Faith is a supernatural faculty, belonging to the new creature, which is born after the image of God (John, i. 13). This creation is the effect of eternal love and union (Jer. xxxi. 3), is produced in the soul by divine power (Eph. ii. 8); the faculty of faith belongs to it, and is described by various figures in the word of God-as eyes, hands, feet, ears, taste ; all employed to set forth the offices of faith to the soul, faith being a supernatural persuasion of unseen facts (Heb. xi. 1), and on acting thereupon-hence faith is called knowledge (1 John, v. 19, 20). Concerning the recipients of faith the word is express (Acts, xiii. 48), the elect of God only are partakers of it (2 Pet. i. 1); and so it becomes the privilege of the church of the living God (Phil. i. 28), not a duty as some enjoin. Faith's object is Christ Jesus. Faith's food is realizing the power and perfection of Christ's work. Faith's consequent is joy and peace. Reader! dost thou believe on the Son of God?' Salvation or damnation hangs upon this. He that believeth shall be saved; he that believeth not shall be damned. As a means, faith has omnipotence ascribed to it in the word, the end decreed in the divine purpose, the means designed, and both united so closely that they are indissoluble; therefore, all that are ordained to eternal life, shall and must believe, being made willing in the day of God's power. But a few words in continuation of our subject--the pleasures of faith. They shall be satisfied with my goodness.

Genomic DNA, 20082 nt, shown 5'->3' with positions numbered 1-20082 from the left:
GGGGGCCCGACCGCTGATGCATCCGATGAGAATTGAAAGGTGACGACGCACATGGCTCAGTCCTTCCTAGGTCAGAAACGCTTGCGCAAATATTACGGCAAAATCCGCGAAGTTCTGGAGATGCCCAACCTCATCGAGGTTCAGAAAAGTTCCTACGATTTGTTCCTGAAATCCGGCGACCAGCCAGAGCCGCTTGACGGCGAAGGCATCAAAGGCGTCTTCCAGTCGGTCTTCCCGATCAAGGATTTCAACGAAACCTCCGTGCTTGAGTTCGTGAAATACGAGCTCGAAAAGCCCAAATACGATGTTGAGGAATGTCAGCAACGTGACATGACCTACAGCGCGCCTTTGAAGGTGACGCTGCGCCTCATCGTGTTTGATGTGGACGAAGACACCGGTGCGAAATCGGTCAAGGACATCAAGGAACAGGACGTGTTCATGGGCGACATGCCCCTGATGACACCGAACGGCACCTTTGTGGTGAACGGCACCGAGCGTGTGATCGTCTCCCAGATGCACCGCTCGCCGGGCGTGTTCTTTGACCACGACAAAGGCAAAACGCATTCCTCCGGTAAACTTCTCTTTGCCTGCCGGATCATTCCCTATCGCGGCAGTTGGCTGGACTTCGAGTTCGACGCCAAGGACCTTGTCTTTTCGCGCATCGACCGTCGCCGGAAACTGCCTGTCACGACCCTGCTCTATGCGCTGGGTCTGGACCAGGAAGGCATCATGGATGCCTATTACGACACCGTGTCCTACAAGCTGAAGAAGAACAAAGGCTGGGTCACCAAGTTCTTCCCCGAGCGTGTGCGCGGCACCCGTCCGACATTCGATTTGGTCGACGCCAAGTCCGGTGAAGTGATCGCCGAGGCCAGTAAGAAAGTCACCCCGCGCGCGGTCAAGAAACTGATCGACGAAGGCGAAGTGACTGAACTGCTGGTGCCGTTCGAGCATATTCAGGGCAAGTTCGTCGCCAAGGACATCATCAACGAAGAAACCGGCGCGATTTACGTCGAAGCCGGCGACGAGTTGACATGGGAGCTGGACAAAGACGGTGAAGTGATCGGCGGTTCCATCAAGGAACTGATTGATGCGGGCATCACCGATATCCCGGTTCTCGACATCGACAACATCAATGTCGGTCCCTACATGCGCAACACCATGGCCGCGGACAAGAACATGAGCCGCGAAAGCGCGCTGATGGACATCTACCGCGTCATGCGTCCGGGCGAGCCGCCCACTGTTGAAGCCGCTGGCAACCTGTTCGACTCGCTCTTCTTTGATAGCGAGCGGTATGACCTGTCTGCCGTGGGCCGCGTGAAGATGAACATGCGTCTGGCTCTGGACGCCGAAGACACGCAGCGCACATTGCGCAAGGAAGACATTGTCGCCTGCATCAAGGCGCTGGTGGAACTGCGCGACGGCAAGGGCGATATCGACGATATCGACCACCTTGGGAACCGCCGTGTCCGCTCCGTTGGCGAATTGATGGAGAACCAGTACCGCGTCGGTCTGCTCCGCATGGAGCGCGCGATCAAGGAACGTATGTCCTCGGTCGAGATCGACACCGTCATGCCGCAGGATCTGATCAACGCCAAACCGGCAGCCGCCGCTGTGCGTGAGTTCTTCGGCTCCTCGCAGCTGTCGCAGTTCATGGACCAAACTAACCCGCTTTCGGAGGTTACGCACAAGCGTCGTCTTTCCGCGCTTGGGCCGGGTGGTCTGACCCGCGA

Faith, as an eye, sees the person and work of Jesus; as an ear, it hears the sweet accents of love and mercy ; it handles substantial realities, it tastes the blessedness of the word, and thus receives divine satisfaction. The pleasure of faith consists in a quiet waiting upon the Lord; for we must discriminate between the pleasure in faith, and the triumph of faith-the latter being a higher exercise, though the former is very blessed. Take the case of the Shunamite-faith teaches her to say, It is well, though the son of her heart was dead. We discover here faith in operation, leading the soul into a sweet reposing upon the Lord, which brings a pleasure with it. See again the case of Aaronhis children are slain by the Lord in anger, but of Aaron we read, he held his peace. No reproaches, no murmurings. Faith taught acquiescence to the divine will. Again, take the case of Job—troubled on every side, we yet hear Job saying, Though he slay me, yet will I trust in him. Here was faith in operation--not reaching to triumph, not seeing deliverance, yet realizing pleasure from reliance and confidence in God; but a Scripture here to the point, Thou wilt keep him in perfect peace, whose mind is stayed on thee; because he trusteth in thee (Is. xxvi. 3). We have in this the pleasure and sweetness of faith in exer